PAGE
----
“[W]e are trying to find a new path that recognizes the importance of protecting neighborhood character but acknowledges that it is sometimes a different issue than historic preservation,” wrote the mayor in introducing the original draft of his proposal.
LPC members Lesley Emmington and Patti Dacey, among others, have argued that because many structures in the city’s “flatlands” have been altered in comparison to those in the city’s hills, the structure of merit is essential to preserving neighborhood character in city’s middle- and working class-neighborhoods.
Cox said that now the petitions are in her hands, the identities of signatories are granted absolute confidentiality “equivalent to a vote.”
Supporters were required to submit 2,007 valid signatures, or five percent of those who voted in the last general election. The figures rise to 10 percent for a special election, and 15 percent if the petition calls for a charter amendment, Cox said.
Condo conversion initiative spokesperson David Wilson said his petitions would be turned in “early this week.”
Berkeley’s current ordinance limits condominium conversion to 100 units per year. The initiative would allow up to 500 conversions when the vacancy rate is at 5 percent, as established by independent analysis.
The initiative sets a conversion fee of $8 per square foot, whereas the present ordinance sets the fee at 12.5 percent of the selling price.
The initiative gives tenants the right of first refusal and offers a 5 percent discount to tenants who lease an apartment, but mandates that the tenants leave the unit if they do not opt to purchase it. However, if they are forced to leave the unit, they receive 2 percent of the selling price.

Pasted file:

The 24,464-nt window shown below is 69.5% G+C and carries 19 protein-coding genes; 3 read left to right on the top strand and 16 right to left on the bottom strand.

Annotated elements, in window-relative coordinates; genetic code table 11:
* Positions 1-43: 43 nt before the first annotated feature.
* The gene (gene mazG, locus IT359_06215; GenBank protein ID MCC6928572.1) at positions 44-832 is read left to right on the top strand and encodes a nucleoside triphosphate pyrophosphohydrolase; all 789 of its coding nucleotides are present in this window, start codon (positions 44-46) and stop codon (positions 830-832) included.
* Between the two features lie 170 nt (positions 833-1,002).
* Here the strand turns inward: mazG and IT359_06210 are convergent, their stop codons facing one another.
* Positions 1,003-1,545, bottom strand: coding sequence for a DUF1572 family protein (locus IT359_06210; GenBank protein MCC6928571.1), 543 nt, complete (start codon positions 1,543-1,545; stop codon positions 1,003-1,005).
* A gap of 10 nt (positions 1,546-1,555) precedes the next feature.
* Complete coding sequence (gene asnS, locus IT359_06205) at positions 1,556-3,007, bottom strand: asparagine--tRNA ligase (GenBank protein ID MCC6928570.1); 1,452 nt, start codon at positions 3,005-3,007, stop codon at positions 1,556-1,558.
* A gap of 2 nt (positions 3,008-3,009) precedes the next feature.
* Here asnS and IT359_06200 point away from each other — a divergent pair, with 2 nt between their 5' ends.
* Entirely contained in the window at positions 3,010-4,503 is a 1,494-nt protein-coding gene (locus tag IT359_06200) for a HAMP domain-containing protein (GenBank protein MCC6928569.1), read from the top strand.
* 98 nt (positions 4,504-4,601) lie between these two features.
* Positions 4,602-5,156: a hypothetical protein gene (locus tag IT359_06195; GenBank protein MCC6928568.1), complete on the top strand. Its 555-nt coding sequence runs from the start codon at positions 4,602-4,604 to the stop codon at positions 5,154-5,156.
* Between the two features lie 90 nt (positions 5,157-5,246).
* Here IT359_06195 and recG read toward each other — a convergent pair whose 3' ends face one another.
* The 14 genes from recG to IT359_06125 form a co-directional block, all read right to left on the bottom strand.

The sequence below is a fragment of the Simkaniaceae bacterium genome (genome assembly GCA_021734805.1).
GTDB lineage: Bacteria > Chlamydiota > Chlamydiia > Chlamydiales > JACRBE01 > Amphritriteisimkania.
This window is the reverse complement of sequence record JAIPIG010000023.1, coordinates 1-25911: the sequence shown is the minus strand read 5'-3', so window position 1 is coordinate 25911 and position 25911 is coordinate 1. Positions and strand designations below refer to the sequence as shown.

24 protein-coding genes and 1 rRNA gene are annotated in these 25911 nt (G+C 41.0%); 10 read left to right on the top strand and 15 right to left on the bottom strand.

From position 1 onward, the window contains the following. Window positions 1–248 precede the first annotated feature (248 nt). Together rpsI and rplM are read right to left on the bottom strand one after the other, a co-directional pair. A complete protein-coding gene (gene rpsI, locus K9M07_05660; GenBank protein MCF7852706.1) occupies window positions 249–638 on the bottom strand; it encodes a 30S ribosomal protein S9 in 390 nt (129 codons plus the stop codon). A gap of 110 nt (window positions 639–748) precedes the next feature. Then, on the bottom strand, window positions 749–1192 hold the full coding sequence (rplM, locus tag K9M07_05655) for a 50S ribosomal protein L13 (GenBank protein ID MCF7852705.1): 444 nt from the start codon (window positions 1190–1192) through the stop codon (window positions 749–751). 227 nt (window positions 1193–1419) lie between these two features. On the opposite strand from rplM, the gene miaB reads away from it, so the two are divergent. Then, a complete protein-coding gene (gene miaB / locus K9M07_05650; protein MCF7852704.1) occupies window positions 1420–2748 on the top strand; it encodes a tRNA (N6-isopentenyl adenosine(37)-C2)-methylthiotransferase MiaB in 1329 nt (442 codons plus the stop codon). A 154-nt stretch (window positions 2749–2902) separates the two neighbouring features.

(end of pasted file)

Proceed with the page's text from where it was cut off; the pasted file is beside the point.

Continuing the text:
At present, a tenant whose unit is rent-controlled and who declines the purchase of the unit is given the right to lifetime occupancy subject to rent increases allowed by the rent stabilization board. (Units built since 1988 do not fall under the rent stabilization ordinance.)
Rent Stabilization Board member Jason Overman opposes the initiative, which he says sets up a false dichotomy between those who aspire to own their own homes and apartment dwellers. Instead, Overman advocates city assistance to first time homeowners. Further, he said he doesn’t see the need to raise the limit beyond 100 conversions per year to what he said would be “opening up the floodgates to having lots of rental units taken off the market.”
Speaking for those circulating the initiative, Wilson said that, in fact, easing condominium conversion provides the best path to homeownership. A $400,000 condominium could cost less than rent, he said.
While some opponents say that the most affordable apartments—those under rent control—will be the first to be converted to condos, Wilson said that is a moot point, since, given the restrictions on rent control, only about 20 percent of Berkeley’s apartments are below market rate.
And while it is true that a tenant may face eviction because of a homeowner move-in, when a unit is converted, “the tenant can go out with $8,000—that is not at all bad,” he said.
Opponents of the initiative “are going to try to turn the initiative into a landlord versus tenants issue,” which, Wilson said, it is not. Noting that the percentage of apartment dwellers has diminished to 38 percent with respect to homeowners, Wilson said: “There is no conceivable loser.”